Vipassana meditation retreat in Maryland

AP Photo

A few years ago, Yetka Zarrinkafsh was at a crossroads. She says her life was extremely busy and she needed somewhere to be quiet. That somewhere was a special meditation retreat where they practice the ancient Buddhist technique of Vipassana, meditation in complete silence.

The retreat lasts all day long, every day and with a silent break for meals and sleep. No phones. No TVs. No reading. No writing.

“The first couple of days were hard because I wasn't used to not doing anything external,” explained Zarrinkafsh.

With more and more people growing over-worked and tired, 10-day Vipassana retreats are selling out across the country.

ABC7 was allowed unprecedented access inside a retreat held on Maryland's eastern shore. It was attended by people of all ages, races and backgrounds.

“If you try to learn how to calm your mind and control your mind then you become more peaceful and more happy,” said Umesh Giri, a participant.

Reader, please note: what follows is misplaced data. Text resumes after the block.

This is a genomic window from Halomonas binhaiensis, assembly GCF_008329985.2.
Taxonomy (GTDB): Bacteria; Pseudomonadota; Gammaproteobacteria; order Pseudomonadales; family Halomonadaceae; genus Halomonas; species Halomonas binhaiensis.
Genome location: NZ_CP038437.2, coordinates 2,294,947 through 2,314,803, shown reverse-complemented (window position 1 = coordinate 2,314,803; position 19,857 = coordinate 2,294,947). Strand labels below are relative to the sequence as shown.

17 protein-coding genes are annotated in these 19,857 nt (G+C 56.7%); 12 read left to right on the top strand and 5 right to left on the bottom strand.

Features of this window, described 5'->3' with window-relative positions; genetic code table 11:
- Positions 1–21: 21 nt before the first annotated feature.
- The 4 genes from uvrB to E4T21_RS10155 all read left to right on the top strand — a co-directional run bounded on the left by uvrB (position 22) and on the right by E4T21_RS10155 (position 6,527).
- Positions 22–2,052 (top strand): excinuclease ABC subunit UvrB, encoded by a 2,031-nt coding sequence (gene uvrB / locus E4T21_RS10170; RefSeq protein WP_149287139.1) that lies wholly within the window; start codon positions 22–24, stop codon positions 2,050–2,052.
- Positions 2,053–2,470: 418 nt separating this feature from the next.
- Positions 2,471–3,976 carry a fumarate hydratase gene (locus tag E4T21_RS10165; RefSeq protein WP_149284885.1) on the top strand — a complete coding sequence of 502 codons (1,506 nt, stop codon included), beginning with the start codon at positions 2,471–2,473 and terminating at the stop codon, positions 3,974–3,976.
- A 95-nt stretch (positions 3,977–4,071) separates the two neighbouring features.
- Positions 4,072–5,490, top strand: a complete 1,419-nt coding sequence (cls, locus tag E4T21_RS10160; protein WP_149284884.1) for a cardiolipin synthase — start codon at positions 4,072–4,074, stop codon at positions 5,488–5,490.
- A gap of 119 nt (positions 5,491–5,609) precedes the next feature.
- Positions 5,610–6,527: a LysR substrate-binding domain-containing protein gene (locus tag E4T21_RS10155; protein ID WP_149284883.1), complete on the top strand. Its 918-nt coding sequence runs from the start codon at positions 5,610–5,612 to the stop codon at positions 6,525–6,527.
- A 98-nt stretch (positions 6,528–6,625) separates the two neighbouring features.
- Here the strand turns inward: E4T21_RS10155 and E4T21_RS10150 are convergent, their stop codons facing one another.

Jonathan Penn still feels the same, months after attending his retreat. The 34-year-old NASA engineer says it gave him more control over his own mind, allowing him to better deal with stress on the job and at home.

“If some emotion comes up in the regular life, it comes. I experience it,” said Penn. “And it just passes away quicker and I'm able to get back to whatever I wanted to be doing.”

People describe the Vipassana meditation as a life-changing experience. And it doesn't cost anything, though donations are accepted. The next local silent retreat is in October.